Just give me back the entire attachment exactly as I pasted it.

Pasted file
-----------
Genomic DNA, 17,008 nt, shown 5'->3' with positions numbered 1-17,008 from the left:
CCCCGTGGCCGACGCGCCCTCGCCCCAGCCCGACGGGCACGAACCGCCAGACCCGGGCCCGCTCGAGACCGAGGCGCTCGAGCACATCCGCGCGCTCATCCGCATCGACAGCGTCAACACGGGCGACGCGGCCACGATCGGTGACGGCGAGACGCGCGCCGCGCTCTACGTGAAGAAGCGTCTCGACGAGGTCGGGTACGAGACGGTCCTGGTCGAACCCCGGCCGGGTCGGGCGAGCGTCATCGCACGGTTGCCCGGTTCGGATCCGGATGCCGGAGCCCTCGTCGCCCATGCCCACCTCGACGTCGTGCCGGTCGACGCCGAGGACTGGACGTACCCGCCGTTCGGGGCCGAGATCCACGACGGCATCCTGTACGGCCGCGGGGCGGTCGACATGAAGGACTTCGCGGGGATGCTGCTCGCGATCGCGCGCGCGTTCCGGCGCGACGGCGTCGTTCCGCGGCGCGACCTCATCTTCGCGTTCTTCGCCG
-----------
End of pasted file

Genomic DNA, 17,008 nt, shown 5'->3' with positions numbered 1-17,008 from the left:
CCCCGTGGCCGACGCGCCCTCGCCCCAGCCCGACGGGCACGAACCGCCAGACCCGGGCCCGCTCGAGACCGAGGCGCTCGAGCACATCCGCGCGCTCATCCGCATCGACAGCGTCAACACGGGCGACGCGGCCACGATCGGTGACGGCGAGACGCGCGCCGCGCTCTACGTGAAGAAGCGTCTCGACGAGGTCGGGTACGAGACGGTCCTGGTCGAACCCCGGCCGGGTCGGGCGAGCGTCATCGCACGGTTGCCCGGTTCGGATCCGGATGCCGGAGCCCTCGTCGCCCATGCCCACCTCGACGTCGTGCCGGTCGACGCCGAGGACTGGACGTACCCGCCGTTCGGGGCCGAGATCCACGACGGCATCCTGTACGGCCGCGGGGCGGTCGACATGAAGGACTTCGCGGGGATGCTGCTCGCGATCGCGCGCGCGTTCCGGCGCGACGGCGTCGTTCCGCGGCGCGACCTCATCTTCGCGTTCTTCGCCG